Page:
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Continental Cutlery Co

Discussion in 'Traditional Folders and Fixed Blades' started by Gevonovich, Apr 11, 2018.

  1. Gevonovich

    Gevonovich

    Jan 17, 2011
    As far as I can tell Continental Cutlery Co. has deep roots and a convoluted history as per usual for the Obscure Brands.


    According to @CNoyes, Goins has them in England, then New York, and then St. Louis or Kansas City. The inclusive dates of operation are 1915-1920. He has in his possession a letter from The Robeson Cutlery Company to a dealer/customer re' a shipment of Continental knives. The letter is dated 1914, one year or so prior to Goins' beginning date for the brand. It seems Robeson made knives with the Continental Cutlery Co N.Y. stamp.

    @Codger_64 notes:

    Blade's Guide To Knives and the earlier edition of John Goins book state that Continental Cutlery Co. was a merchant branding of Clark Brothers who bought Northfield Knife Co. in 1919 and operated it until 1929 when they went bankrupt. It was a branding they used 1915-1920. They were both a manufacturer and importer 1895-1929.


    ref.
    https://www.bladeforums.com/threads/new-company-name-to-me-but-an-old-knife.1165395/

    The good Mr. @Jack Black notes:

    The good Professor Tweedale tells us that the Continental Cutlery Company was a mark of Alfred Field & Co Ltd. Alfred Field was born in Leamington, England in 1814, the son of a clergyman. After being privately-educated at the school run by his father, he began a hardware business in Birmingham, with his brother Ferdinand, in 1836. Four years later, a branch office - Field, Parker, & Field - was opened in Platt Street, New York City. After Parker left the business a few years later, and Robert Ibbotson joined the firm, it became Field, Ibbotson & Co, and was now at Pearl Street. In 1863, Ibbotson retired, and the company now became Alfred Field & Co.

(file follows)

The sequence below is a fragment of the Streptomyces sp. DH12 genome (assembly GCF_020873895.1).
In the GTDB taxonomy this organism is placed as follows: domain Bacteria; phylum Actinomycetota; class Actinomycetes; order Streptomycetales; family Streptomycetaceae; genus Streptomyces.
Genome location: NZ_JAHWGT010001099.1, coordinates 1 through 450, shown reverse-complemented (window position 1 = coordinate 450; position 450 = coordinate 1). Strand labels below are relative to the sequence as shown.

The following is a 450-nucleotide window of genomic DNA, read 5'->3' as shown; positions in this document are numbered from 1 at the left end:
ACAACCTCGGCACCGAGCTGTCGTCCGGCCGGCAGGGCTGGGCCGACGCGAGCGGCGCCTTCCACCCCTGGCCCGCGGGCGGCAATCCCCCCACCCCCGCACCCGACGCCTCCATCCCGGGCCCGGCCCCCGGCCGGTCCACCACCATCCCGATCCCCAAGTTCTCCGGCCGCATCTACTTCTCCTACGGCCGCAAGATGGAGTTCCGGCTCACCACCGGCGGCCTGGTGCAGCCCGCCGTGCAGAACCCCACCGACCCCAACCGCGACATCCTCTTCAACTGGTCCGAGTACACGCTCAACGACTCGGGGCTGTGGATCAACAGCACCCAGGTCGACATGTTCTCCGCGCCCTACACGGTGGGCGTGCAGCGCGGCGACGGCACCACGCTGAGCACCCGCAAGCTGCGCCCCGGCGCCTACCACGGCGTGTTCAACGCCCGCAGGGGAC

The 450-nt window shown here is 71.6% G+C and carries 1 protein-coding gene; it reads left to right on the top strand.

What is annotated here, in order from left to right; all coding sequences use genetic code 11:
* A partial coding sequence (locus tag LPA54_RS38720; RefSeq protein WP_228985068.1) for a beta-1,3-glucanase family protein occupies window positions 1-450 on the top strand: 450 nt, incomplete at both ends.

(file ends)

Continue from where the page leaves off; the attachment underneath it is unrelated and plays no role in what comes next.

In 1842, Alfred Field had wed Charlotte Errington, originally from Yarmouth, England, in New York. Their son, Henry Cromwell Field, was born there in 1853, but a year later, Field decided to return to England to manage the business from Birmingham, relying on partners in New York to manage the operation there. By 1872, Alfred Field & Co had a Sheffield address in Headford Street/Milton Street, but almost immediately occupied premises at 23 Westfield Terrace. According to Prof. Tweedale, it is clear from advertisements in the local press, for buffers, whetters, and warehouse workers, that the firm were merchants rather than manufacturers, selling English, French, and German hardware and cutlery, with an office in Solingen managed by Walter Klass. Field's was also the US agent for Joseph Rodgers & Sons, and for Joseph Elliot. By the time of his death in 1884, aged 70, Field had established himself in the US as a major 'foreign merchant', leaving his family an estate of over £90,000.